Steeplekeeping and a little bit more!
When a bell installation gets restored and rehung there are often still serviceable bits that get scrapped in the process for perfectly good reasons. The replacement of fittings that are less than efficient for change ringing can however be possibly still useful for the swing chiming of single bells. When that single bell has fittings so derelict and unsafe that the bell can no longer be rung, and the (on average) £6000 required for a bellhanger to bring it back to use with all new parts is beyond the means of a parish, then the possibilities of recycling are well worth considering..
It just so happened when Saxlingham Nethergate commissioned the brand new ring of eight, all the 100year old fittings became redundant. Their scheme was to sell them off to interested parties as decorative items as a way of fund raising. Before the new bells returned and they were trying to get clear of all the leftovers I received a phone call from Jeff Fox the Tower Captain saying that everything was now about to go in the skip and if there was anything that I thought could be recycled could I come and get it…… which is what I did! Half a van full later and I had clappers, headstocks, a wheel, pulleys and enough metalwork to start a small scrap business. All early C20th George Day of Eye, a firm notable for the quality of their work
There was one tower which I had recently visited with a derelict single bell that was going to cost a disproportionate amount to restore so I had a theory in mind that might use some of these bits. A preliminary measuring showed that the old 4th bell headstock might fit the pit at Bawburgh St. Mary and St. Wulstan and was about man enough for the weight of the 1635 Brend bell that was currently dangling askew in the pit. If this did fit the bill then it was definitely something that Hedley Mines from East Rudham and I could consider taking on as a steeplekeeper’s rehang. Hauling the headstock up the tower proved well worth the effort because, there being no such thing as standard widths, it was simply luck that it fitted ideally. In fact the gudgeons would even have fitted the existing bearing brasses but unfortunately they had become seriously out of alignment which was one of the reasons for the listing bell. We then raised the bell out of the pit and dismantled the old headstock and fittings so the salvaged headstock could be fitted. It was apparent that we would need to turn the bell at 90 degrees to allow the clapper to strike on fresh metal as the intervening years had seriously worn the soundbow. Normal bell foundry practice with a bell of this age is to drill out the cast in crown staple and fit an independent clapper staple that can be set to swing in any direction. In this case we were unable to carry out this process in the belfry and therefore would need a “reversing block” to allow the clapper to swing in the quarter turned position. The old clapper would now be too long and would need a good deal of reshaping if it were to be used again.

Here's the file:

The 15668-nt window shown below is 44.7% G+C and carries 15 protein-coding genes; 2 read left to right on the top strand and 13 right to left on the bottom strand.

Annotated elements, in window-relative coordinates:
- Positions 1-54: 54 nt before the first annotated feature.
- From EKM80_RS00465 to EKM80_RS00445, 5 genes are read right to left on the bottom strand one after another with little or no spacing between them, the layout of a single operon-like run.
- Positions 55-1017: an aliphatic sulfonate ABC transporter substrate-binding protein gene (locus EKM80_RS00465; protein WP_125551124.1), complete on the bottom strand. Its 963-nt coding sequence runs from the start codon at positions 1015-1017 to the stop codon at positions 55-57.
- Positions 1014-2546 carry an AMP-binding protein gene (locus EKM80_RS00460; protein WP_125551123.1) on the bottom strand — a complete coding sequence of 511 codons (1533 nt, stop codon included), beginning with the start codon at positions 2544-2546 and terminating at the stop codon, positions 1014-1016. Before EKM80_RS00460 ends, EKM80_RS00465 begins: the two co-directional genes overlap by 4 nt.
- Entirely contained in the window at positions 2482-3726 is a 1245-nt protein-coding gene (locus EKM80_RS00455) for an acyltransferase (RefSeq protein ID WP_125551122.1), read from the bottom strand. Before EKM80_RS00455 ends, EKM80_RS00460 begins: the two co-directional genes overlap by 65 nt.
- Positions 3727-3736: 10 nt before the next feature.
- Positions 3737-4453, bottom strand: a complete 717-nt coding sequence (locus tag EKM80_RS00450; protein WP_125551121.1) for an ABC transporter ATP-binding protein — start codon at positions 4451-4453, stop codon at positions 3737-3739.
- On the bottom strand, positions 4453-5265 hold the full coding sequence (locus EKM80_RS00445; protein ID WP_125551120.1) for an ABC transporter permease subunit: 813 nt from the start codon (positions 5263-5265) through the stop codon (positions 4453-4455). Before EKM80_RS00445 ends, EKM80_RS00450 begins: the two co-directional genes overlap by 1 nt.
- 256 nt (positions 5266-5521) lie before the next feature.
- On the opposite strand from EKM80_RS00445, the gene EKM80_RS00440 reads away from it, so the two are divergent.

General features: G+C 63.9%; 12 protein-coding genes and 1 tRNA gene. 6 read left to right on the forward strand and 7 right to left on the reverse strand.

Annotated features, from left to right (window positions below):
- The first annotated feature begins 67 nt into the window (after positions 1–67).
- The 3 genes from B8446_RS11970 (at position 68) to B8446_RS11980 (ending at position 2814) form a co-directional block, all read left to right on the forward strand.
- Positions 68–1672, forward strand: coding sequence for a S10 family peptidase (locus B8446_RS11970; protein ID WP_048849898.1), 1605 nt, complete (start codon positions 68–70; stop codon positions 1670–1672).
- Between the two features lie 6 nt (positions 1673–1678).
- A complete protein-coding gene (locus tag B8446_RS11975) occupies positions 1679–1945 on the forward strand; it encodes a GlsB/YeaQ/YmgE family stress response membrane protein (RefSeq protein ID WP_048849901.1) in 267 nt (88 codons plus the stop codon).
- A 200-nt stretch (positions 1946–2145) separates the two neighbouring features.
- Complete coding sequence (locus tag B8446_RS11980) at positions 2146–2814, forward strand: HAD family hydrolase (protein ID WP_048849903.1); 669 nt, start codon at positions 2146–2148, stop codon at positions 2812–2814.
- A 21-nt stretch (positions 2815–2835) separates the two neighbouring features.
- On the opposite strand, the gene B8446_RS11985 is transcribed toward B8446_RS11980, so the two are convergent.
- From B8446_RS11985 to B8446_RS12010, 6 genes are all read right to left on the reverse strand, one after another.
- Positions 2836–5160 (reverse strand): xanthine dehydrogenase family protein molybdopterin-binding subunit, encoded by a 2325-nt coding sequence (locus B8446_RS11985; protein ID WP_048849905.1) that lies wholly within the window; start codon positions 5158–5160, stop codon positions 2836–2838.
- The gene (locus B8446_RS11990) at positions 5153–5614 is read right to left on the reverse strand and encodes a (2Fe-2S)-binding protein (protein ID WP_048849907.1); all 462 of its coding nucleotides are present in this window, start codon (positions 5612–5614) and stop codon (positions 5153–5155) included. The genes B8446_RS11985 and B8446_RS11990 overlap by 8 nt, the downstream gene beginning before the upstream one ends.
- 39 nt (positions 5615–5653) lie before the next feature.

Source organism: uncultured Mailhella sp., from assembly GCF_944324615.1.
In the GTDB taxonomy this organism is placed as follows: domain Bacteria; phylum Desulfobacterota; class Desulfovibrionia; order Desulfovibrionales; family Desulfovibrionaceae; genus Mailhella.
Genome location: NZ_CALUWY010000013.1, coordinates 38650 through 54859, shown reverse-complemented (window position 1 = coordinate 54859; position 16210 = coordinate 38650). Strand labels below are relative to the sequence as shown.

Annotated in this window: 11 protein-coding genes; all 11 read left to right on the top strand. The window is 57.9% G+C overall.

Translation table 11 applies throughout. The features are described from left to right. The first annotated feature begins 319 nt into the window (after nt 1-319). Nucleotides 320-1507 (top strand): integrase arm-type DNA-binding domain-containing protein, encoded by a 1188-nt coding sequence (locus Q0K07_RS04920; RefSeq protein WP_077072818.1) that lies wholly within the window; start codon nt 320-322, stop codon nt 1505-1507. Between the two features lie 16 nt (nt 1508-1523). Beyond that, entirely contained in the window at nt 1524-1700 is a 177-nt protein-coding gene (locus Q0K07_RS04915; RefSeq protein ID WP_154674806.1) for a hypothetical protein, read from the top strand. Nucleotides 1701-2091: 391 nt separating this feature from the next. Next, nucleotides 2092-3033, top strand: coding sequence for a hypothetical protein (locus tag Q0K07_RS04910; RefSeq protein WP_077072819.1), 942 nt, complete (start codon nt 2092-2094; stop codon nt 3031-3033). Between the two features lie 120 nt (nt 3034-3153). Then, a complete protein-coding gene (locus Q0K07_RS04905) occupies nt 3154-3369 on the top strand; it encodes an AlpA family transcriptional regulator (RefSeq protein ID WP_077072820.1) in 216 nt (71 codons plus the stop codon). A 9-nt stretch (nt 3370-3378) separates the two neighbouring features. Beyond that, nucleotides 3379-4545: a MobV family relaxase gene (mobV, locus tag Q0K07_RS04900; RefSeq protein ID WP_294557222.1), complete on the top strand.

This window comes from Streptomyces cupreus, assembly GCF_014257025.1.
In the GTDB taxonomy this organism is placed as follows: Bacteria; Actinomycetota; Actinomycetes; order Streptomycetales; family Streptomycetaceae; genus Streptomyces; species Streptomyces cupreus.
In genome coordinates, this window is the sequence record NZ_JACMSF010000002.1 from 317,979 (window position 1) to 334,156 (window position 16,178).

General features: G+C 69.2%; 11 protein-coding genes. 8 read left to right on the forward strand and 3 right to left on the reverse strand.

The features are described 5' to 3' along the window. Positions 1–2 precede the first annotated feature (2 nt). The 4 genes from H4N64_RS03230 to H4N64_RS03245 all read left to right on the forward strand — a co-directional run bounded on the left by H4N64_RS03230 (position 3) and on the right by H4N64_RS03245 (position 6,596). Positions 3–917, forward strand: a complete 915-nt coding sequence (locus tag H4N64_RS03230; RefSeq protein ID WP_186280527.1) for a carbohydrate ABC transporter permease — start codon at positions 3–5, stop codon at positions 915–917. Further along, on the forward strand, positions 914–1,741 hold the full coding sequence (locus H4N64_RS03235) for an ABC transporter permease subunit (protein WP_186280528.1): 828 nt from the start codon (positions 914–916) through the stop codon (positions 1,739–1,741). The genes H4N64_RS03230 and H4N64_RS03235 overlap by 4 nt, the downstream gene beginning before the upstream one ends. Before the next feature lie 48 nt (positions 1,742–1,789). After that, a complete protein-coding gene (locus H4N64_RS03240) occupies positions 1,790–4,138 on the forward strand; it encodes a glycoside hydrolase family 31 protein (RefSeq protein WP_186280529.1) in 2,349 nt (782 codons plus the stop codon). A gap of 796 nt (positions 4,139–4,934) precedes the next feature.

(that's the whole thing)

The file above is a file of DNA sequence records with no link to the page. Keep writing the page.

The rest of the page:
Once more to the rescue, a clapper from Saxlingham Nethergate looked as if it would be adaptable for the purpose. Disappointingly, from the salvaged strapwork, a set of straps designed to hang a quarter turned bell were just not quite long enough. Nevertheless armed with the undersized straps, a clapper in need of a reversing/clamping device and a couple of photographs and measurements I went for a chat with our local engineering firm R.B.S. Engineering Ltd. of Testerton. They agreed to have a go at interpreting my intentions and I went away and left them to it. In the meantime Hedley and I had been to King’s Lynn St Nicholas to assist in the removal of the bells as part of the rehanging to be carried out by Whites of Appleton. Once more the fittings were to be discarded and I was able to take back 5 sets of heavy cast bearing housings complete with brasses, a wheel and some stays. Again, good fortune was with us and just one pair proved an acceptable fit with the headstock gudgeons. These simple solid pieces of Taylor;s 1869 engineering provided a far more stable and level set of bearings than would have been the case had we reused the plain 18th Century brasses that had been there. Saxlingham scrap metal provided the 4 heavy duty coach screws that were needed to secure the housings to the old oak frame. Although we had a choice of wheels, as this was to be swing chimed only, a lever arm was all that was required. King’s Lynn to the rescue this time and one of their long stays was selected for the job. I picked up the collection of new metalwork from RBS and as the theory was still looking good, the following day we went back to the belfry to put this motley pack of bell bits together. I wouldn’t say we were surprised, though perhaps a little relieved that the theory worked first time. The initial sounds from the belfry brought a delighted churchwarden to the base of the tower as we lowered components to the ground for a coat of paint before final assembly.
We were all reassembled, roped down to the ground with a reclaimed bell rope from Necton tower, tested and ready to leave by 4.30 having had a most satisfactory day all round.
P.S. We dropped in the key to a very happy neighbour who admitted to a certain affinity with
the restored Brend Bell, as she told us her name, Mrs Brenda Bell!
The derelict Bawburgh Bell by J[ohn] B[rend] 1635
The unhung bell
The old clapper and worn soundbow
The new clapper and reversing clamp
The new bearing housings
The headstock during fitting
Painting the” bits”
Nearly there…….. as is Hedley
The finished rehang
(To hear the bell click on the picture)
copyright Peter Trent 2014